Discover how to spot dental issues in your cat, learn about common cat dental problems, and learn how to prevent and treat them. Dental problems can hurt your cat and affect their overall health. Our Seattle vets are here to guide you.
Your Cat's Oral Health
Your cat's mouth is essential for their health and happiness. They use it for eating and making sounds, so when its oral structures are diseased or damaged and stop functioning properly, your cat experiences pain, which will interfere with its ability to eat and communicate normally.
Also, the bad stuff in their mouth, like germs and infections, can travel to other parts of their body if not taken care of. This can harm their kidneys, liver, and heart and make them sick for a longer time. So, keeping their mouth healthy is really important for your cat's overall well-being.
Cat Dental Disease Symptoms
Specific symptoms will differ between conditions. However, if you notice any of the following behaviors or symptoms, there is a chance that your cat is showing symptoms of a tooth problem.
Some of the most common symptoms of cat teeth problems can include:
- Bad Breath (halitosis)
- Excessive drooling
- Weight loss
- Difficulty with or slow eating
- Missing or loose teeth
- Visible tartar
- Bleeding, swollen, or noticeably red gums
- Pawing at their teeth or mouth
Bring your cat to your Seattle veterinarian as soon as possible if you notice any of the above signs of dental disease. The sooner your cat's dental disease is identified and treated, the better off they will be in the long run.
Common Cat Dental Diseases
Your cat's gums, teeth, and mouth can be affected by various health problems. However, there are three common issues you should be aware of.
Did you know that about 70% of cats will have gum problems by the time they're 3 years old?
This disease is an infection caused by bacteria found in plaque—the soft film of bacteria and food debris that builds up on teeth over the course of the day. If your cat's plaque isn't regularly brushed away or cleaned, it will harden and form tartar that extends below their gum life.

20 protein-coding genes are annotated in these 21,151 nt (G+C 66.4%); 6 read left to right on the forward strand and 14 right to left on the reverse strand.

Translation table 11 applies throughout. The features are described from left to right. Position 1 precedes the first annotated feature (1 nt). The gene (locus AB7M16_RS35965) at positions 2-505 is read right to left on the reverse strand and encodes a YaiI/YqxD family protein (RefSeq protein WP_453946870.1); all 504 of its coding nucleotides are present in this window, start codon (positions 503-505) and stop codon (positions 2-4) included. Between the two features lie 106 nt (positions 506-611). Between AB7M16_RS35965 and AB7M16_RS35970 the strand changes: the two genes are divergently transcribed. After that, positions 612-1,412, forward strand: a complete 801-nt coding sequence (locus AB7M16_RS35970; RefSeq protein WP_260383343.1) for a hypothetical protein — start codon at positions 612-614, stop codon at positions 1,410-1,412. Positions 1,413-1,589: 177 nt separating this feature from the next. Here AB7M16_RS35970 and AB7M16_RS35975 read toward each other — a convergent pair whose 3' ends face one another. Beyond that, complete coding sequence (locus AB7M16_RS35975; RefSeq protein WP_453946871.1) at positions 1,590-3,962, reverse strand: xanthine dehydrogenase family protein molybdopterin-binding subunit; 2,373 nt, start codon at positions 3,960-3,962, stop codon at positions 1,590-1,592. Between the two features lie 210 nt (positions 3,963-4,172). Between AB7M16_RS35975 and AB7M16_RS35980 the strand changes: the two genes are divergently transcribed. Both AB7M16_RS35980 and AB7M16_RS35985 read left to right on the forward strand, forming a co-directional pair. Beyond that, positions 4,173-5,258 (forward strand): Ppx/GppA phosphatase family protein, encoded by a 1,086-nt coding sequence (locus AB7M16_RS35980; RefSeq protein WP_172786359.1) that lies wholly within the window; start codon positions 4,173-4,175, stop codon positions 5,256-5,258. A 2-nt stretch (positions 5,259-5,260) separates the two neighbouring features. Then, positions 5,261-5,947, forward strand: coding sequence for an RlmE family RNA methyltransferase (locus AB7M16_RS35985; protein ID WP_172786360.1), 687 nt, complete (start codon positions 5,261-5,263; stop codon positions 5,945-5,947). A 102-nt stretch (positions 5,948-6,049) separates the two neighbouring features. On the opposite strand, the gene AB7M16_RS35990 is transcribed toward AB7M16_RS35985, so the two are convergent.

When this happens, the bacteria under the gums can harm the support structures of your cat's teeth. If you don't treat it, periodontal disease can lead to severe gum infections, loose or missing teeth, and even damage to your cat's organs as the bacteria can travel through their body.
Feline stomatitis is an incredibly painful inflammation and ulceration—opening of sores—of your cat's gums, cheeks, and tongue.
Persians and Himalayans are predisposed to developing this condition, but any cat can develop stomatitis.
Cats suffering from this condition are often in extreme pain and have reduced appetites because of that. In some cases, cats will become malnourished because it is so painful for them to eat. If your cat develops a mild case, at-home care might be enough to treat their stomatitis. However, severe cases require surgical intervention.
Tooth resorption in cats describes the gradual destruction of a tooth or multiple teeth in your cat's mouth. This is a fairly common condition in cats, potentially affecting up to three-quarters of middle-aged and older cats.
When a cat has tooth resorption, the body starts to break down the hard outer layer of the tooth, loosening it and causing pain. Without a dental x-ray, this destruction occurs below your cat's gum line, making it difficult to detect. This condition may be present if your cat suddenly develops a preference for soft foods or swallows their food without chewing.
Preventing Dental Issues in Cats
The best way to ensure your cat's dental health is by regularly brushing and cleaning their mouth. This helps prevent problems by removing plaque before it can harm their teeth and gums.
To help keep your kitty's teeth in tip-top condition, bring your pet in for a professional dental examination and cleaning once a year. Dental appointments at Cat Clinic of Seattle are like taking your kitty for an appointment at the veterinary cat dentist.
Start brushing your cat's teeth and gums when they're young to get them used to it. If they resist, you can use dental treats and special foods to help keep their teeth healthy.
Note: The advice provided in this post is intended for informational purposes and does not constitute medical advice regarding pets. For an accurate diagnosis of your pet's condition, please make an appointment with your vet.